International Day for Biological Diversity - 22 May 2012

International Day for Biological Diversity 2012

Marine Biodiversity was the theme for International Day for Biological Diversity (IDB) in 2012. Designation of IDB 2012 on the theme of marine ecosystems provides Parties to the Convention on Biological Diversity (CBD) and everyone interested in marine life, the opportunity to raise awareness of the issue and increase practical action.

How Much Life Is in the Sea?

From 2000 to 2010, an unprecedented worldwide collaboration by scientists around the world set out to try and determine how much life is in the sea.

Dubbed the ‘Census of Marine Life’, the effort involved 2,700 scientists from over 80 nations, who participated in 540 expeditions around the world. They studied surface seawater and probed the deepest, darkest depths of the ocean, sailed tropical seas and explored ice-strewn oceans in the Arctic and Antarctic.

By the time the Census ended, it had added 1,200 species to the known roster of life in the sea; scientists are still working their way through another 5,000 specimens to determine whether they are also newly-discovered species. The estimate of the number of known marine species - the species that have been identified and the ones that have been documented but await classification - has increased as a direct result of the Census efforts, and is now around 250,000. (This total does not include some microbial life forms such as marine viruses.) In its final report, the Census team suggested it could be at least a million. Some think the figure could be twice as high.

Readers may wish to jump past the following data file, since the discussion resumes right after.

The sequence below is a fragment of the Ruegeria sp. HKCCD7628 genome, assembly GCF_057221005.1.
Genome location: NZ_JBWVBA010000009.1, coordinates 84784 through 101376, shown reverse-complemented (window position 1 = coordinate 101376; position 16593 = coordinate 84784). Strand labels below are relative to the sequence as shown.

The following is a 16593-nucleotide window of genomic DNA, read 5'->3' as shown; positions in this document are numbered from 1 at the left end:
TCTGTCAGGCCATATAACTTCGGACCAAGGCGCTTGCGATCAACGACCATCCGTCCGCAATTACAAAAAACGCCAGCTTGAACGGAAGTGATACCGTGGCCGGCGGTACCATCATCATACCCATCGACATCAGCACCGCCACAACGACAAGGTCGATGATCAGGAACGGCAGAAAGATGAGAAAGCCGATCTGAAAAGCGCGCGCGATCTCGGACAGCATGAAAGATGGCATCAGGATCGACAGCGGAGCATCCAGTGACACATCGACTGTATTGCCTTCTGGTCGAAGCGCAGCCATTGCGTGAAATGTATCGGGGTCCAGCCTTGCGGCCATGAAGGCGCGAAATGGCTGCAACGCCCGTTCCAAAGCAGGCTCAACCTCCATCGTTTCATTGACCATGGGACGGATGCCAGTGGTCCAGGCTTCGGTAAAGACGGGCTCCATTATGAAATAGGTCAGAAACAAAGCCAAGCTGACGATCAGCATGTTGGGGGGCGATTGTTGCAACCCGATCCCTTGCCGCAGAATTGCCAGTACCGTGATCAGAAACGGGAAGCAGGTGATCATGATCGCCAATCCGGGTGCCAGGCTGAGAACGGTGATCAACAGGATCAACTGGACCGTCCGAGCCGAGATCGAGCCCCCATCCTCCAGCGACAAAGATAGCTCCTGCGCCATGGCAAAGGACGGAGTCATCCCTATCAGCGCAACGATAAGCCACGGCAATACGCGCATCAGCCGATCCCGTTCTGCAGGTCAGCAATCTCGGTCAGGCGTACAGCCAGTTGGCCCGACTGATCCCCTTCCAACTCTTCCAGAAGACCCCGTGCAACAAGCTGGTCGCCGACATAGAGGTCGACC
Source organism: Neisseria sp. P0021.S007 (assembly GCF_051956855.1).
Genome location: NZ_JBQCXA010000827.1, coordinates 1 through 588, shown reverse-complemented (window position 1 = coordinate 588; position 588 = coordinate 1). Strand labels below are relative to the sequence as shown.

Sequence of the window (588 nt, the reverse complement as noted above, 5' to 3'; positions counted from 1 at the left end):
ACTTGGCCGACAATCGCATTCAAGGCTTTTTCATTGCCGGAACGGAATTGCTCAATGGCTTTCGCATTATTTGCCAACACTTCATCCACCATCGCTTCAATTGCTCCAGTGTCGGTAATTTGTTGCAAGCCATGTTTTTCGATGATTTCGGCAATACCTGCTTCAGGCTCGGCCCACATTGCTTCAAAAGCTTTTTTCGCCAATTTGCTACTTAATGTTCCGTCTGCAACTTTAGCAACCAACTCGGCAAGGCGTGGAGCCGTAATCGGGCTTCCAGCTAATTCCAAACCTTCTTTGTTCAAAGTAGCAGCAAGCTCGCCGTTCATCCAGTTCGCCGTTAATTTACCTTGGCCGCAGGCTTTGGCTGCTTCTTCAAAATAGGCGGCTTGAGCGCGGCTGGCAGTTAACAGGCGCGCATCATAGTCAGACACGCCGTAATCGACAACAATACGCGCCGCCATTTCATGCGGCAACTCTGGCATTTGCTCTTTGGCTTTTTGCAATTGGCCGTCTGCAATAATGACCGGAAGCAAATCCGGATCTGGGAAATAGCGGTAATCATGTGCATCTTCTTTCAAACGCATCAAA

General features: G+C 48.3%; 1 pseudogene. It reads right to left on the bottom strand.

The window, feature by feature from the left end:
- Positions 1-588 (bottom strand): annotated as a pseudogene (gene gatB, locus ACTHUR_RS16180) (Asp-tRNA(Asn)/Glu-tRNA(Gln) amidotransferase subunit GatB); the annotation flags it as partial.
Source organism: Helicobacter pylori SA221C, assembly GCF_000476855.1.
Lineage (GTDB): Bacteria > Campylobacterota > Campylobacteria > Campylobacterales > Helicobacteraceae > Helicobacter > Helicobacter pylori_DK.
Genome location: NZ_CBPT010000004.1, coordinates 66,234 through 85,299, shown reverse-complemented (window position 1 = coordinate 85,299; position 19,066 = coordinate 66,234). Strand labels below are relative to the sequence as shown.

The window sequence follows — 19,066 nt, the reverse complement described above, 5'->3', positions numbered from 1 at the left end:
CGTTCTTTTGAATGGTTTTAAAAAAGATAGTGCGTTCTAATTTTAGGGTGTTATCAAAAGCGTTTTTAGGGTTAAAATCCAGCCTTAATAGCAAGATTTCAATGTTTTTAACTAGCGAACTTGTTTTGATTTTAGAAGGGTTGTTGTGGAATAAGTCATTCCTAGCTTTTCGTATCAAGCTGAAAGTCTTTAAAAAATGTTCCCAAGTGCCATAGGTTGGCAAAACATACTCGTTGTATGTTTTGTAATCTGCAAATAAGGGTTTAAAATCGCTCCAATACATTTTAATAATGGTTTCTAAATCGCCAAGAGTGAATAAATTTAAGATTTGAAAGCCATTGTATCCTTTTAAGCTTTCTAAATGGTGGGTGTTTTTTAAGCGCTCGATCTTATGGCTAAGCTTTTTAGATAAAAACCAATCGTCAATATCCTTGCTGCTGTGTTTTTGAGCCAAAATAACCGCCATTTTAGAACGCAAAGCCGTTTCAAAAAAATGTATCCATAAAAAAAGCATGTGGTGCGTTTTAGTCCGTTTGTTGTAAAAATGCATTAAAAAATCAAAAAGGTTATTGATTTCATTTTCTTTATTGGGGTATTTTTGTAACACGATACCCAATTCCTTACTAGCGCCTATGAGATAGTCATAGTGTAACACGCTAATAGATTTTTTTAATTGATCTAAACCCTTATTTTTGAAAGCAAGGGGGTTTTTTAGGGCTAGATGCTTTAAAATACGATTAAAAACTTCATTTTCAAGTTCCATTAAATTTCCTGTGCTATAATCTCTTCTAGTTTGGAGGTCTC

Marine and Coastal Biodiversity

Along the Coast

The Continental Shelf

The Open Ocean

The Deep

Great Migrations

The Human Impact

Causes of Decline

A Warmer Ocean

A More Acidic Ocean

The Problem of Over-Fishing

Why We Should Care

Blue Carbon

The Value of Marine Reserves

CBD and the Jakarta Mandate

The Open Ocean

Peering over the sides of a ship steaming over its surface, it might appear that the open ocean is one big, boundary-free expanse of water, its wildlife swimming back and forth, from surface to depths, without constraint. But Census of Marine Life researchers found that, although many areas of the open ocean may look equal, to marine animals there are clear differences.

The researchers found, for example, that white sharks congregate in an area off Hawaii that scientists dubbed the “white shark café”, and that several species of turtles, seabirds, seals, whales and sharks all congregate at ‘hotspots’ such as in the California Current.

The top 100 meters of the ocean is the zone within which most of the life with which we are instantly familiar – most of the fish, turtles, and marine mammals, as well as the microscopic plant and animal plankton that forms such an important part of the marine food web – primarily resides. Much deeper than that, and sunlight struggles to penetrate. Six hundred meters deep, sunlight in the ocean is as bright as starlight on the surface; at 693 meters it is approximately ten-billionth its surface brightness; and by 1,000 meters, the sea is completely dark.

And yet, even here, there is life.

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